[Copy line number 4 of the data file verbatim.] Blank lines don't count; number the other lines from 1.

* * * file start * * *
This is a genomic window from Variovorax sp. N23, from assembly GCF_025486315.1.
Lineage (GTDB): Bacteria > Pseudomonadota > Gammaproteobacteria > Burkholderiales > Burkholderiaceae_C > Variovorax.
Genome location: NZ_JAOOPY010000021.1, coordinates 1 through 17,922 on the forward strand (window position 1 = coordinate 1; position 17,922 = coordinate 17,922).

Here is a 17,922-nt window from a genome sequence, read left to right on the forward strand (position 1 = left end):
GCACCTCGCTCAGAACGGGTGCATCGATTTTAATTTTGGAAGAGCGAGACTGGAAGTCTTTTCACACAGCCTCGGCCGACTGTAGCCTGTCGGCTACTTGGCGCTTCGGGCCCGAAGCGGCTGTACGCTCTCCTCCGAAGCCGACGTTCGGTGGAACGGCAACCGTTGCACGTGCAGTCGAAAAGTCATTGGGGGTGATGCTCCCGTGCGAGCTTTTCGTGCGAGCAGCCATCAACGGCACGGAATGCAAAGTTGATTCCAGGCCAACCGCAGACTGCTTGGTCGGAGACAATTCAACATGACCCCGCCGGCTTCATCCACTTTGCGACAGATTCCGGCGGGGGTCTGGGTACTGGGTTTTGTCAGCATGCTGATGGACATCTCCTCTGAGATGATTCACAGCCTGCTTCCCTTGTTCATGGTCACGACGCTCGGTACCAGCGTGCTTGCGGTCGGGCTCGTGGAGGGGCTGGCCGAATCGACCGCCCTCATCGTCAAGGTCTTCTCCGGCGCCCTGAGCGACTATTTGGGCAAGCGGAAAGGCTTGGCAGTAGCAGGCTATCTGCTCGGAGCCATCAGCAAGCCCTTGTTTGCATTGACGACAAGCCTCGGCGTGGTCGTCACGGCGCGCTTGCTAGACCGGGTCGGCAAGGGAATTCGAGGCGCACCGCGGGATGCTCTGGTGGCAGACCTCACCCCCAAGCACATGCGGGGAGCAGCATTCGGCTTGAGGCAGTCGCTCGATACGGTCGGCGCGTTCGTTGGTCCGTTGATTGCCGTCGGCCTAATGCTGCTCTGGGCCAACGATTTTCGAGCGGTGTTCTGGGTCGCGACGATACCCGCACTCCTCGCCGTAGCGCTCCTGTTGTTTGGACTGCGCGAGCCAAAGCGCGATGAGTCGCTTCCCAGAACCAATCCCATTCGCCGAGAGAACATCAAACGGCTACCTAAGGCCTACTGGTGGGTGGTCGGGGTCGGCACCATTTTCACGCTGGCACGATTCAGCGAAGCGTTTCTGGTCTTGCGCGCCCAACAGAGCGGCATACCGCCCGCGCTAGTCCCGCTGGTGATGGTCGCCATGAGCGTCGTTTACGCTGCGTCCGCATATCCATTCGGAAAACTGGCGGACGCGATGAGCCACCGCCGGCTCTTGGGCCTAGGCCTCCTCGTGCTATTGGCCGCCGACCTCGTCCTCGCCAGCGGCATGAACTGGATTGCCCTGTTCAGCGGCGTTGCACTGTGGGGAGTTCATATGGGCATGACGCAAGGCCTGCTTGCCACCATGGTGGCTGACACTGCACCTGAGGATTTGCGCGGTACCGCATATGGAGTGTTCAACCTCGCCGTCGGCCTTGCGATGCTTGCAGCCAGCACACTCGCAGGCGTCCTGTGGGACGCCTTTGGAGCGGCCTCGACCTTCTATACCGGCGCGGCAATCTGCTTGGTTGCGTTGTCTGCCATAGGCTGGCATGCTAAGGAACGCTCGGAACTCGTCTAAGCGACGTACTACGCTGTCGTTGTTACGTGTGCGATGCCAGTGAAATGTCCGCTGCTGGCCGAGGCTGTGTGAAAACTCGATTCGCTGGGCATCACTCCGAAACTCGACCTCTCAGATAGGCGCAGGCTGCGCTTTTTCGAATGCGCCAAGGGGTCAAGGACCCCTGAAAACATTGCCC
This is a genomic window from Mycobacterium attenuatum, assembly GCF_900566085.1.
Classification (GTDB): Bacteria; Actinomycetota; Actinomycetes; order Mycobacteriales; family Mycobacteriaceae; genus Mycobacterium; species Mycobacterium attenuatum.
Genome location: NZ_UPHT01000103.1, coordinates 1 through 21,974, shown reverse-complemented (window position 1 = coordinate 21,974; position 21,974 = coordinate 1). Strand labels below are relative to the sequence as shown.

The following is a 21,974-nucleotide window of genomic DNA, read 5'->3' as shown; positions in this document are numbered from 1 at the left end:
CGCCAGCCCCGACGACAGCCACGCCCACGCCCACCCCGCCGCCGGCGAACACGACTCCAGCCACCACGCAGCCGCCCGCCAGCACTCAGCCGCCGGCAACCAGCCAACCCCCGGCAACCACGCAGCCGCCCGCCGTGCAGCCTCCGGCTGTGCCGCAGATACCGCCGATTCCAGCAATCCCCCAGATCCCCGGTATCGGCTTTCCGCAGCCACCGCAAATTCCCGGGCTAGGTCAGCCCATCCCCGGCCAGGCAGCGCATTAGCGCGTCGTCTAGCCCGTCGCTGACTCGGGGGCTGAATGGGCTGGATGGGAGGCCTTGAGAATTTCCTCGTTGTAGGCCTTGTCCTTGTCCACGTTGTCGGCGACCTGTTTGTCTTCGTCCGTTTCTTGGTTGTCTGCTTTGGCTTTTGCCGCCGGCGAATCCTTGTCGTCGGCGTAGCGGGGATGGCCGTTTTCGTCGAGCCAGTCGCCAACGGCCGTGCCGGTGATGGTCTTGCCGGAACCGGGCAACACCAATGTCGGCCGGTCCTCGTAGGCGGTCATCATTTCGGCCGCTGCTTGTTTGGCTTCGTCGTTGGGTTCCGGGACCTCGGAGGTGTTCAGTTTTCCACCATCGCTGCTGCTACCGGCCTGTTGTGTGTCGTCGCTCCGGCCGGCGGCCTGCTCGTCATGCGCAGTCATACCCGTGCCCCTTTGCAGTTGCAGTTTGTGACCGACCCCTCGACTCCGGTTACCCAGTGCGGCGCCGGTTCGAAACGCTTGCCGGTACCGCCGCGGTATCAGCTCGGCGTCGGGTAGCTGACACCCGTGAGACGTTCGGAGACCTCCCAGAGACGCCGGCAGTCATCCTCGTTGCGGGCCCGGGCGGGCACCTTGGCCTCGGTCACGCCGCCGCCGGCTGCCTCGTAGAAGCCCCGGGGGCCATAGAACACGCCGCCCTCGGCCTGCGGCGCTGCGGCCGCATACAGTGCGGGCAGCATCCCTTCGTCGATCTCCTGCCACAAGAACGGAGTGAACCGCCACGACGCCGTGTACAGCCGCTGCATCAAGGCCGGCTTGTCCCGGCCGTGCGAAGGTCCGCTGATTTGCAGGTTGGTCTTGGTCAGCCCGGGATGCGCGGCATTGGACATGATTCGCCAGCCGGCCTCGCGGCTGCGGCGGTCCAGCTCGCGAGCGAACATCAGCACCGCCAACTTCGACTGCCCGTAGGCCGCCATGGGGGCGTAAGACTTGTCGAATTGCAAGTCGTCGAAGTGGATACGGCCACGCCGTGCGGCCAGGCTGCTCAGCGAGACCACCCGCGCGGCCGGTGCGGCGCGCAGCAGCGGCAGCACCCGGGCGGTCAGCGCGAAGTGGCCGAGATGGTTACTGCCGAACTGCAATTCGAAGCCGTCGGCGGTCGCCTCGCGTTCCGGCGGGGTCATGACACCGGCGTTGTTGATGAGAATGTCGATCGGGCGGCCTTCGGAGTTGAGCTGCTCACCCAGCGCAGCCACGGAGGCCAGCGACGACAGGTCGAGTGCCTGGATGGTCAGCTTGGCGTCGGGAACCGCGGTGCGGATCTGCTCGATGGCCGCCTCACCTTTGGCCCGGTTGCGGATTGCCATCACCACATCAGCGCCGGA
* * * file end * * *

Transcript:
Here is a 17,922-nt window from a genome sequence, read left to right on the forward strand (position 1 = left end):